Internationally renowned photographer John Beatty’s seasonal views and top tips

Chinley Churn by John Beatty

Chinley Churn by John Beatty - Credit: Archant

Bamford resident John Beatty is an internationally renowned travel, wildlife and adventure photographer and editor of the 2016 Wild Nature Diary and Calendar. He explains his philosophy on ‘keeping it simple’ and shares advice on how to get the best shots on a day out in the countryside, even if you are only carrying a small compact camera or just your smart phone

John Beatty

John Beatty - Credit: Archant

Even though I’ve travelled to some of the most remote and beautiful parts of the world, it is still in coming home to the wild places of Britain that I find my source of inspiration. As editor and publisher of this year’s Wild Nature Diary and Calendar, selecting the final cut from the many hundreds of images submitted online each year is a privilege. I still find I’m learning about style and composition from the very best nature and landscape photographers in Britain.

My advice is don’t look at it, feel it. Be ‘in’ it not ‘on’ it. The day out is memorable because of what it does for you and to you. It is not a box-ticking exercise of going from trig point to waterfall to escarpment. It’s about what it does for your life and why you go there.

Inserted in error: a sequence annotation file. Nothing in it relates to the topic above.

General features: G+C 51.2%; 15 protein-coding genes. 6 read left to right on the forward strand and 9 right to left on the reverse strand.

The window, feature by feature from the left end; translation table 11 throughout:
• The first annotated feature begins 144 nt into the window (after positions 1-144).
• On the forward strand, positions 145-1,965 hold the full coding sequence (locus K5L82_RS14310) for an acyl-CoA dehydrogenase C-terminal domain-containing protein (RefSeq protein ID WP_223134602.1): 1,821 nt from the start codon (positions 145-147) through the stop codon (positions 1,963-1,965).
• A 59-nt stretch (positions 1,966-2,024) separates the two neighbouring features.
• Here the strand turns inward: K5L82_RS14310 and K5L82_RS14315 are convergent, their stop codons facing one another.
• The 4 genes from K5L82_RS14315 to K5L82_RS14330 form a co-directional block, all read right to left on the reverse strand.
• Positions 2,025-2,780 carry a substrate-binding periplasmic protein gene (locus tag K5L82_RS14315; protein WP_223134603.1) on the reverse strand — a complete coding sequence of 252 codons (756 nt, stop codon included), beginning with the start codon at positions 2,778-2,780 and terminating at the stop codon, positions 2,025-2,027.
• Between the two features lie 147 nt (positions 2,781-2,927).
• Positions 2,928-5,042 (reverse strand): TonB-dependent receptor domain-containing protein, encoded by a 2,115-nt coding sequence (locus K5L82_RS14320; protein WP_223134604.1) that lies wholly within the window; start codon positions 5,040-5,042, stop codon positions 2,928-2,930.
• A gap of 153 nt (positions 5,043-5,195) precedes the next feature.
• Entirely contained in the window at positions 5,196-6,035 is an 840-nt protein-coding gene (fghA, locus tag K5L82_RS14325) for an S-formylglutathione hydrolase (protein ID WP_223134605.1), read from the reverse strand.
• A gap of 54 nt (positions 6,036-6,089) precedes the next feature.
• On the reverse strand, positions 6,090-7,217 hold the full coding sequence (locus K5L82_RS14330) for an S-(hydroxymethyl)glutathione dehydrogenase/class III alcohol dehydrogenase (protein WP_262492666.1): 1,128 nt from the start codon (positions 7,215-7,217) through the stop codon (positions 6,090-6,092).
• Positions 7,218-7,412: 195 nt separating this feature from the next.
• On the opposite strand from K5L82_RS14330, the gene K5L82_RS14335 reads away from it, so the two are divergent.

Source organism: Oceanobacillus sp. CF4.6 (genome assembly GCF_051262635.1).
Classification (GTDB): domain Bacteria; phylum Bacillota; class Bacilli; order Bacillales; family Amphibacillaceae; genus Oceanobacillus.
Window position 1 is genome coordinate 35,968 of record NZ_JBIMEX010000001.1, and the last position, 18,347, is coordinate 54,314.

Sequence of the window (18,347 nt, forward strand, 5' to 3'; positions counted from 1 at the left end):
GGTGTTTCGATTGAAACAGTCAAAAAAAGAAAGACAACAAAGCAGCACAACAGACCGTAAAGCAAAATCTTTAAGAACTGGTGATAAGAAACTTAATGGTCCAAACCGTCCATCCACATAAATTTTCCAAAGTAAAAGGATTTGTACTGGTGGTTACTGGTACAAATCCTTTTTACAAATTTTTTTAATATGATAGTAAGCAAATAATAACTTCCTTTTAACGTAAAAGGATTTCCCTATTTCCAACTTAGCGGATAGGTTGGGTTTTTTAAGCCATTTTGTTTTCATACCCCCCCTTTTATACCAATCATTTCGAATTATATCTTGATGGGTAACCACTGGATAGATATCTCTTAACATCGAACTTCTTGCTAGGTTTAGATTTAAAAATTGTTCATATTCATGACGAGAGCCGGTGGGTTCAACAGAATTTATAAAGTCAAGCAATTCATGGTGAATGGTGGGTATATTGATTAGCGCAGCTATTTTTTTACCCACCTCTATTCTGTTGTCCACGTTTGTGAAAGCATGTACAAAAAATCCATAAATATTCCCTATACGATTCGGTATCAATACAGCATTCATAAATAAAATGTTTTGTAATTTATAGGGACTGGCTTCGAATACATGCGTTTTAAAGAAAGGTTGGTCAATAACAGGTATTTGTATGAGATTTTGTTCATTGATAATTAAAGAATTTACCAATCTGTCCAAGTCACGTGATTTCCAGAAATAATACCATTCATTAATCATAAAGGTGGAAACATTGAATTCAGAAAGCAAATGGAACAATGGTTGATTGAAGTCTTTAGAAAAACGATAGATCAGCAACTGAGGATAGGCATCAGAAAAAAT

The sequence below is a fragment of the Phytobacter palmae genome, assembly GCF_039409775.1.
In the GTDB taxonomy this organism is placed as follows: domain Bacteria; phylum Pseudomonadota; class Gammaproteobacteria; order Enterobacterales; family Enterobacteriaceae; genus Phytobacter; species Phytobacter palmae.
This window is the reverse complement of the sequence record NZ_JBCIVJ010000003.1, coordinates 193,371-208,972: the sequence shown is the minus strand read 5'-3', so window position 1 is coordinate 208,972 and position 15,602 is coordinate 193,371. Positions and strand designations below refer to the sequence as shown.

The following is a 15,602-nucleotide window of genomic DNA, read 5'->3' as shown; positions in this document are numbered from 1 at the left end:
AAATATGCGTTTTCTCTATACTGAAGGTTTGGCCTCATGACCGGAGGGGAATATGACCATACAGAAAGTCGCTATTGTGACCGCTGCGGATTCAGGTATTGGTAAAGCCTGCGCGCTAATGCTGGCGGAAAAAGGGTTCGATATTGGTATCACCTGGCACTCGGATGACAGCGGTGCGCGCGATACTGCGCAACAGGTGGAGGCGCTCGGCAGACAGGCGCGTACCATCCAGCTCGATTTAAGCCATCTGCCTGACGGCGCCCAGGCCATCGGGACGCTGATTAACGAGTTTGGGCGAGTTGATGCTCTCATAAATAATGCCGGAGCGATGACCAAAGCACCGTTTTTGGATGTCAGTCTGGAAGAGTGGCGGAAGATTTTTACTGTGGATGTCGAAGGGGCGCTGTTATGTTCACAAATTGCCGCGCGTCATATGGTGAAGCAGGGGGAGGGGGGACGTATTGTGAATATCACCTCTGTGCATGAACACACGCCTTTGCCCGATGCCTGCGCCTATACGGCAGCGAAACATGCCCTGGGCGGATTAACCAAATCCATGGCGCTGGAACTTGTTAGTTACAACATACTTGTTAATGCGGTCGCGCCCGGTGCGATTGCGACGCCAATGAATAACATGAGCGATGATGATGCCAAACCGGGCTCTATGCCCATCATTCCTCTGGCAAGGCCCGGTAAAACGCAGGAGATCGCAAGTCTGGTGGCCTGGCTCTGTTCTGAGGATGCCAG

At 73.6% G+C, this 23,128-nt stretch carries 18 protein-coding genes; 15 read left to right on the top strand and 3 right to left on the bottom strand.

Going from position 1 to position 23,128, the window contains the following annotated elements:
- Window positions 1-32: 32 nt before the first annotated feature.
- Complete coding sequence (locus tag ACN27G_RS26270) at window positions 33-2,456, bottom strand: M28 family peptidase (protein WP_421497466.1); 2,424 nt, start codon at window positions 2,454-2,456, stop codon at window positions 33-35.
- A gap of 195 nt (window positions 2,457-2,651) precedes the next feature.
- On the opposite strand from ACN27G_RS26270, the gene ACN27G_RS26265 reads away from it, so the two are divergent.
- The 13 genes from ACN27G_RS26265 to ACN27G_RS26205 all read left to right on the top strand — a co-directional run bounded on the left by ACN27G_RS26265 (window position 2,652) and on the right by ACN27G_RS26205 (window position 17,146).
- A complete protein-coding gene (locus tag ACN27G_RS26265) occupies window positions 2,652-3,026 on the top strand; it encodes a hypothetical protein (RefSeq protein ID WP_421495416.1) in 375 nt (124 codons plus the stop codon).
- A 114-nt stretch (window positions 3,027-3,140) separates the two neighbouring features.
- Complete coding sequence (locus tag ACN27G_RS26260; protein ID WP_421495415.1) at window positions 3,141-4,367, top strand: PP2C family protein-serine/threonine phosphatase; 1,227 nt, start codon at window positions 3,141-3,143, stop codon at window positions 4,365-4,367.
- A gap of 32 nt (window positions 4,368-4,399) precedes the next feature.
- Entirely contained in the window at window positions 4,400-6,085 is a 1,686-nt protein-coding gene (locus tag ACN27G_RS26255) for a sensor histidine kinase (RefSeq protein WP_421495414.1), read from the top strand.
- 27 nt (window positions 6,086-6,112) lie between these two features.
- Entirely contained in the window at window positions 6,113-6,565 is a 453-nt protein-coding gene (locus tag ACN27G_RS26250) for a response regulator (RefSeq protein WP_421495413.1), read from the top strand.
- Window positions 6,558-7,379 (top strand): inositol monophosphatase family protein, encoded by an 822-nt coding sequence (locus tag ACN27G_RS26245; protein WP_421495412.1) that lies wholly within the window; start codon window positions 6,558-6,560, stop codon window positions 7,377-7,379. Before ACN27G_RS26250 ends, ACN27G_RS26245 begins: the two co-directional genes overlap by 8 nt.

Being outdoors is re-creational. ‘Recreational’ means it’s fun. ‘Re-creational’ means it helps you feel better about the life you have. I’ve always thought that the outdoors is the antidote to the complexity of the life we live.

I don’t particularly like the new extreme movement in the outdoors where people have to go higher, faster, further. I think the media is largely to blame for that. Simplicity is all. Be fully engaged and absorbed about where you are all the time. I think an experience in the hills is all-encompassing. It’s not just a physical activity. It has enormous benefits.